The results of these calculations are shown in Fig. 9, where I plot the X-ray surface flux in the 0.1 - 2.4 keV pass band vs. emission measure; the dotted curve refers to the Skylab data and EM is the emission measure of the single temperature component, the solid and dashed lines refer to the YOHKOH data and EM denotes the emission measure of the low-temperature component assumed by Hara et al. (1994) to be K (solid line) and K (dashed line). The upward arrow in Fig. 9 indicates the surface flux corresponding to a coronal hole (single) temperature of K. From Fig. 9 I conclude that the coronal holes studied with Skylab and YOHKOH produced X-ray surface fluxes between erg/cm2 /sec in the PSPC band pass; smaller surface fluxes can only be achieved if the mean coronal hole temperatures are assumed to be K or more, which appears to be inconsistent with other data.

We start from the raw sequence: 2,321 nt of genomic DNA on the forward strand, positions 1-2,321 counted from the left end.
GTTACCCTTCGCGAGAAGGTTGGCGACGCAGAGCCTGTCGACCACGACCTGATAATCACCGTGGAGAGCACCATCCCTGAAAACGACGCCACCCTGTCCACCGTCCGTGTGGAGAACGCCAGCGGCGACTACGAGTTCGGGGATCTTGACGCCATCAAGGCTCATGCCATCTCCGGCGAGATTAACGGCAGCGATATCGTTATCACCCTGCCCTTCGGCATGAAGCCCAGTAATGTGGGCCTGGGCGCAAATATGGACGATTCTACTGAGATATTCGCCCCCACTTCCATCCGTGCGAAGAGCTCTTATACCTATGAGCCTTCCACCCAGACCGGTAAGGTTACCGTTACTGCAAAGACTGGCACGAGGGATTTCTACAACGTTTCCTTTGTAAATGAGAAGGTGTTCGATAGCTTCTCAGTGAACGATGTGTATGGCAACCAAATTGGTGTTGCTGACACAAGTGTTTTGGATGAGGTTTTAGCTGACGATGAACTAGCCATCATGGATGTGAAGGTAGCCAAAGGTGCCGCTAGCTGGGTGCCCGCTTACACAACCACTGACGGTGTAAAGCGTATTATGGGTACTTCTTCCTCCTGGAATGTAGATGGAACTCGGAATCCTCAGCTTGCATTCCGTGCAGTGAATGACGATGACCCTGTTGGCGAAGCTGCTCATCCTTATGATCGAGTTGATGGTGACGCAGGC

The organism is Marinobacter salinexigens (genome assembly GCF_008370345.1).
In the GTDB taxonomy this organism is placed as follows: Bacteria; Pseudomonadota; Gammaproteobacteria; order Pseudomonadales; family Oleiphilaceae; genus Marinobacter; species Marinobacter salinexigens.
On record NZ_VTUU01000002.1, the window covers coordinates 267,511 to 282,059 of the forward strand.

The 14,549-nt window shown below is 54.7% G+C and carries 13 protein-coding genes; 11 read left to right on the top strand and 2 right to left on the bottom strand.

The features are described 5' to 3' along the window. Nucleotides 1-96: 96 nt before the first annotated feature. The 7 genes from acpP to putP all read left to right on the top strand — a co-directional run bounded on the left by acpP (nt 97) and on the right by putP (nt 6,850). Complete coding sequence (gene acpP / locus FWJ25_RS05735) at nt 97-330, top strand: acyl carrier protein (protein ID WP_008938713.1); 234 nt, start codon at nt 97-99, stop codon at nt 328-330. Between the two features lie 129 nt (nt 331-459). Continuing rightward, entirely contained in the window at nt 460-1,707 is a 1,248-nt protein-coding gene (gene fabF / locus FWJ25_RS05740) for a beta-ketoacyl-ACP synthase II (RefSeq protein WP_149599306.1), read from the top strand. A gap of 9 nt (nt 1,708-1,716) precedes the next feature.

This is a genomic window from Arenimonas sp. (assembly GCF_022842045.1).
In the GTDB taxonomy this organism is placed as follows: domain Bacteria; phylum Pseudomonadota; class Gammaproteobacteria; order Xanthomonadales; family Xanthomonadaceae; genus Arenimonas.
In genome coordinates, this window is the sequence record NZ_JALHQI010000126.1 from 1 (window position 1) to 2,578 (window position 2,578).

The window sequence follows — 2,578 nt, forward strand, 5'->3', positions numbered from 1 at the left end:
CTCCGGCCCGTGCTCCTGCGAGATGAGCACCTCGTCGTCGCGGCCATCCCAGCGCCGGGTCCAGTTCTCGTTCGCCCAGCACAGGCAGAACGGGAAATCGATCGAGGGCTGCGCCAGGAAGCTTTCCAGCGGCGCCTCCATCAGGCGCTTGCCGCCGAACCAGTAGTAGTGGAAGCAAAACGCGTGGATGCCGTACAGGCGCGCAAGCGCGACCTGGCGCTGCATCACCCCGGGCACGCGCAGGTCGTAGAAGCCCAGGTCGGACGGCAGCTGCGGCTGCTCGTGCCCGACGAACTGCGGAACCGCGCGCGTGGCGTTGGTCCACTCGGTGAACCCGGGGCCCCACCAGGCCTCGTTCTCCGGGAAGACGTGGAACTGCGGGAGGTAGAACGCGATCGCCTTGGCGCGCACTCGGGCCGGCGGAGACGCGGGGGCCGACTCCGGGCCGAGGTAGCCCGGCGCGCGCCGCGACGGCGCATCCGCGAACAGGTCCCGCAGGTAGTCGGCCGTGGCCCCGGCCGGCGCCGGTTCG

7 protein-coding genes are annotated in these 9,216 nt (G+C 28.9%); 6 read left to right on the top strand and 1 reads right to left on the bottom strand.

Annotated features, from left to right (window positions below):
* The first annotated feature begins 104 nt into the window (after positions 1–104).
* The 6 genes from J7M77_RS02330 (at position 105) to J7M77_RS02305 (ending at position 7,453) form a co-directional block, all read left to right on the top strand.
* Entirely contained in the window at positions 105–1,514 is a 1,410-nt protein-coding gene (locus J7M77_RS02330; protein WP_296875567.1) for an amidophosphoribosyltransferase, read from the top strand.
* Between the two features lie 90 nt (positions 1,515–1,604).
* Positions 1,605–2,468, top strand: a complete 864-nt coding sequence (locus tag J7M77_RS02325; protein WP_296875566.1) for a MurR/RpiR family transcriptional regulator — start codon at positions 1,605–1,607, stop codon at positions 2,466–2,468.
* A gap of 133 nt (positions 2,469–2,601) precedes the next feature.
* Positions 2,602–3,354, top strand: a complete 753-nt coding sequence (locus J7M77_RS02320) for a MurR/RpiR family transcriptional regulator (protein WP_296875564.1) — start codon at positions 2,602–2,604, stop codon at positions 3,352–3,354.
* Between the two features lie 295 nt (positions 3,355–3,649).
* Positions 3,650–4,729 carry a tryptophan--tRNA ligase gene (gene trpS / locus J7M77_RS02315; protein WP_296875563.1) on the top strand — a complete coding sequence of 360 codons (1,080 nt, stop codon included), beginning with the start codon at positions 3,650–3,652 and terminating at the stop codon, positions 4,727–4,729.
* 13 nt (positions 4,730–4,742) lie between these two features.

The same surface flux range as derived for solar coronal holes is also indicated - by dashed lines - in Fig. 8. Clearly, the observed minimum fluxes for solar-like stars are rather close to the X-ray surface fluxes observed from solar coronal holes. Similarly, in Fig. 7 I also plotted a typical data value for a solar coronal hole, using erg/cm2 /sec and assuming a temperature of 1.3 K, with the HR-temperature conversion from Haisch et al. (1992); obviously, solar coronal holes would appear as extremely soft X-ray sources when observed with the ROSAT PSPC. These observational findings can be interpreted either to be coincidental or alternatively to suggest - again by employing the solar analogy - that the minimum X-ray flux stars are the ones whose total X-ray luminosity is dominated by coronal holes, whereas the more X-ray luminous stars should have significant contributions from either the stellar analogs of quiet Sun large scale structure or active regions or both. If this latter suggestion is correct, one expects mean surface flux and mean coronal density to be correlated. If it is the case that the lower X-ray surface flux envelope of stars with erg/cm2 /sec are stars completely covered by coronal holes, and the upper X-ray surface flux envelope of stars with erg/cm2 /sec are stars completely covered by active regions, the mean coronal density should increase by two orders of magnitude from cm-3 to cm-3. The lower density limit is not expected to significantly depend on stellar parameters, while the maximum densities will be higher if the emission scale length drops below the pressure scale height. At present there are unfortunately only a few coronal density measurements for the quiescent emission from solar neighborhood stars available. For the low activity F-star Procyon (cf., Schmitt et al. 1996b) and for the intermediate activity K-star Eri (cf., Schmitt et al. 1996a) coronal densities with substantial measurement errors but consistent with solar active region densities have been determined; for the active RS CVn like system Capella, Dupree et al. (1993) determine coronal densities from Fe XXI lines in excess of 1011 cm-3, and therefore the existing data are certainly not in conflict with the idea that more active coronae are characterized by significantly larger coronal densities.